Study Guide

Frankenstein

by Mary Shelley

Frankenstein eText - Reading Pointers for Sharper Insights

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Reading Pointers for Sharper Insights

  1. Frankenstein has been interpreted numerous times since its original publication. Most modern representations of Mary Shelley's classic portray the monster as an inarticulate being, incapable of attaining advanced intelligence, and as a symbol of pure, unrepentant evil. Shelley, however, gave the creature the ability to learn, to speak properly with passion, logic, and eloquence, and to know the difference between right and wrong.

  2. To better appreciate Frankenstein, it is important to consider the philosophical beliefs that influenced Mary Shelley's writing:

  3. Understand the ambiguity between good and evil seen in these representations of duality:

    • Shelley sometimes portrays Victor as a God for creating the monster; however, he also views himself as similar to his creation because of his decisions and actions.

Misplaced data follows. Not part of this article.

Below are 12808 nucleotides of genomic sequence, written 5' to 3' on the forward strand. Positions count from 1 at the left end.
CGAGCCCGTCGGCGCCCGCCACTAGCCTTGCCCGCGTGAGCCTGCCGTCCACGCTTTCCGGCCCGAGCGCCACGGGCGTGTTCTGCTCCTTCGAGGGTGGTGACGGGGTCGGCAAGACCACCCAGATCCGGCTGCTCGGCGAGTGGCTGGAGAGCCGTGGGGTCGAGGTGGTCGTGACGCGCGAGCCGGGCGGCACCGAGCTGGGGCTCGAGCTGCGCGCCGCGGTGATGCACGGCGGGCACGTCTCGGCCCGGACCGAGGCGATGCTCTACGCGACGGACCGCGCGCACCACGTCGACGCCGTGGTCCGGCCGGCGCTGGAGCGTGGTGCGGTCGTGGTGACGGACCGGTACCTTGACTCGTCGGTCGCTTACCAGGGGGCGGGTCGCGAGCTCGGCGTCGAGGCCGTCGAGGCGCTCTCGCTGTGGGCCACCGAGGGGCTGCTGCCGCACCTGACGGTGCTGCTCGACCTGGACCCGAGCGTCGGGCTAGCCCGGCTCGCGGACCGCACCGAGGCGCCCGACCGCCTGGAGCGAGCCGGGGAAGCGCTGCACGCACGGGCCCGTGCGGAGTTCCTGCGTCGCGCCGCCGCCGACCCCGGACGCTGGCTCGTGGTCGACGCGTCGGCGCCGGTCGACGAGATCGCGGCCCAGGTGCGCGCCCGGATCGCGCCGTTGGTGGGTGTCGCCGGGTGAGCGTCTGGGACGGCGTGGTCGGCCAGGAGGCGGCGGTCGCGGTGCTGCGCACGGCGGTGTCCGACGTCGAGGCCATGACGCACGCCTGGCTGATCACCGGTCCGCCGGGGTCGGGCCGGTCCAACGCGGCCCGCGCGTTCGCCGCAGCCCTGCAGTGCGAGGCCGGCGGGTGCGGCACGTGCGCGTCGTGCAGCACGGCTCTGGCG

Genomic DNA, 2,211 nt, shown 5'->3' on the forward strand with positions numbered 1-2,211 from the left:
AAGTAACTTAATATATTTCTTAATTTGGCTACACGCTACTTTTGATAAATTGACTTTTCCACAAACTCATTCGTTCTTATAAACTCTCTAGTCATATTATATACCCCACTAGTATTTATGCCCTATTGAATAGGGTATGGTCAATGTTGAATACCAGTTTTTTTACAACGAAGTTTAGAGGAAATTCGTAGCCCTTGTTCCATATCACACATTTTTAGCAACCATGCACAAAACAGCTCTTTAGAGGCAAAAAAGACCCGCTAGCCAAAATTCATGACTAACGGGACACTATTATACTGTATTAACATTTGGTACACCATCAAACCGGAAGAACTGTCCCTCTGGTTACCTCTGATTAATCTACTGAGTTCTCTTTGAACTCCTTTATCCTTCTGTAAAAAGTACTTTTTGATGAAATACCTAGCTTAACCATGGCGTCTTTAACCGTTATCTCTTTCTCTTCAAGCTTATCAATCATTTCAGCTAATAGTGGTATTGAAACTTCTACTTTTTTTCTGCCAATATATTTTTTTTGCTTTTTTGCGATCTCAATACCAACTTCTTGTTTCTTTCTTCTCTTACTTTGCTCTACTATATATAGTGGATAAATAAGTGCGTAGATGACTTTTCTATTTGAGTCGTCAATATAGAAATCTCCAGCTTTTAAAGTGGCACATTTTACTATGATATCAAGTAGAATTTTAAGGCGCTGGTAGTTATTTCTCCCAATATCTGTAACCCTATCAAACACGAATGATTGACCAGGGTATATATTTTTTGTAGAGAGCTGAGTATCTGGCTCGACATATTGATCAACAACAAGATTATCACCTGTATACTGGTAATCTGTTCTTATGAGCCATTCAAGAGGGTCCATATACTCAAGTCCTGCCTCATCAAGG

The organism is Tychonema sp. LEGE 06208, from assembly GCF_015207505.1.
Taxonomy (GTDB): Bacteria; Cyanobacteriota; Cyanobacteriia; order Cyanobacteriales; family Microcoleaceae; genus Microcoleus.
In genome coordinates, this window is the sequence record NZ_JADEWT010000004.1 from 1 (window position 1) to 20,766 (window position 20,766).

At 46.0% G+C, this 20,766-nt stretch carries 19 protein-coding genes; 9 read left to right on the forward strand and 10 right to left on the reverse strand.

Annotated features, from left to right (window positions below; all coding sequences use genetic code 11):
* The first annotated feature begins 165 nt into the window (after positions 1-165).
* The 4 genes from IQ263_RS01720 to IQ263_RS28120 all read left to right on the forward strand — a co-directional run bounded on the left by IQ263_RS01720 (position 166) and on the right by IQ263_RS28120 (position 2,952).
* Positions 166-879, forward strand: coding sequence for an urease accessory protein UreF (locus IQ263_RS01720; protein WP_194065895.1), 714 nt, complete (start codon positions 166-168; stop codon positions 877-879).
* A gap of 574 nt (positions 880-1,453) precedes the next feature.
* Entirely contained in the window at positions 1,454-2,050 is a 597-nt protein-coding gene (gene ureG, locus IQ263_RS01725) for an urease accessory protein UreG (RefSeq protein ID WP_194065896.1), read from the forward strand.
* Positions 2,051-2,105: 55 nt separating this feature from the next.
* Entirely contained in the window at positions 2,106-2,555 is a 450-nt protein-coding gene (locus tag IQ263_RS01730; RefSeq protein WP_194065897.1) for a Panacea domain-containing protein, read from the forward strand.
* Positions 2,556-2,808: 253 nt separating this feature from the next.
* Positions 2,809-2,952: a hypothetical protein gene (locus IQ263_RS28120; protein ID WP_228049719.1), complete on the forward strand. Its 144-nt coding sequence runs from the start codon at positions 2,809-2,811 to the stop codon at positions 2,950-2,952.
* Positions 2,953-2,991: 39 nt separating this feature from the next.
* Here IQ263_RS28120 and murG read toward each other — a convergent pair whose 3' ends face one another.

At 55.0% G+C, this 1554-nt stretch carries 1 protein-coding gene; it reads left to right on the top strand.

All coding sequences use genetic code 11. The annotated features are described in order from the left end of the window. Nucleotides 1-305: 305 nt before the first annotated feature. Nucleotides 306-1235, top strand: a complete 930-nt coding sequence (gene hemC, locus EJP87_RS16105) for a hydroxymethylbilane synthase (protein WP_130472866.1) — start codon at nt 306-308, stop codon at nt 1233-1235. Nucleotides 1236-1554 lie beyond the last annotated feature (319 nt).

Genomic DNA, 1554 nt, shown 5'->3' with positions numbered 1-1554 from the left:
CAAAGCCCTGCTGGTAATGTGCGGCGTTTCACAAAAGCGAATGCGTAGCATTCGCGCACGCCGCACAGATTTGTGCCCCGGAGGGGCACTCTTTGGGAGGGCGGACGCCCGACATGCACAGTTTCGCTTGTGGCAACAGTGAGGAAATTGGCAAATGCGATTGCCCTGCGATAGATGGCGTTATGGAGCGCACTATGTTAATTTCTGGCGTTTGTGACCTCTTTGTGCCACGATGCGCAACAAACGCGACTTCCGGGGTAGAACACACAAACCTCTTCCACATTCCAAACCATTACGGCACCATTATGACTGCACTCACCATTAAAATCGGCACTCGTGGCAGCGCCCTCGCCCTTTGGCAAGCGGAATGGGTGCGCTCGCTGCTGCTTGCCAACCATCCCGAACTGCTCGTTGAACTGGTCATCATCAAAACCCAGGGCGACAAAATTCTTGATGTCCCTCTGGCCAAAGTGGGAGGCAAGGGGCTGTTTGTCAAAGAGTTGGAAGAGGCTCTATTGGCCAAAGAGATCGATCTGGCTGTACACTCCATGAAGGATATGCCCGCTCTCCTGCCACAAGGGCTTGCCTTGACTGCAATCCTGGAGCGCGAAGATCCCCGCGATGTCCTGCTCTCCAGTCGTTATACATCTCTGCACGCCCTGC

• The monster has a parallel with the biblical Adam because Adam was thrown out of Paradise, just as the monster is cast out of society. In addition, however, the monster is also a satanic representation. Satan, banned from heaven, is determined to get revenge on the God who sent him into exile. Being forced out of society, therefore, causes the monster to seek revenge on his own creator.

  4. Note Shelley's continual use of contrasting elements:

    • isolation/companionship

    • light/dark

    • day/night

    • handsome/ugly

    • male/female

    • science/philosophy

    • knowledge/ignorance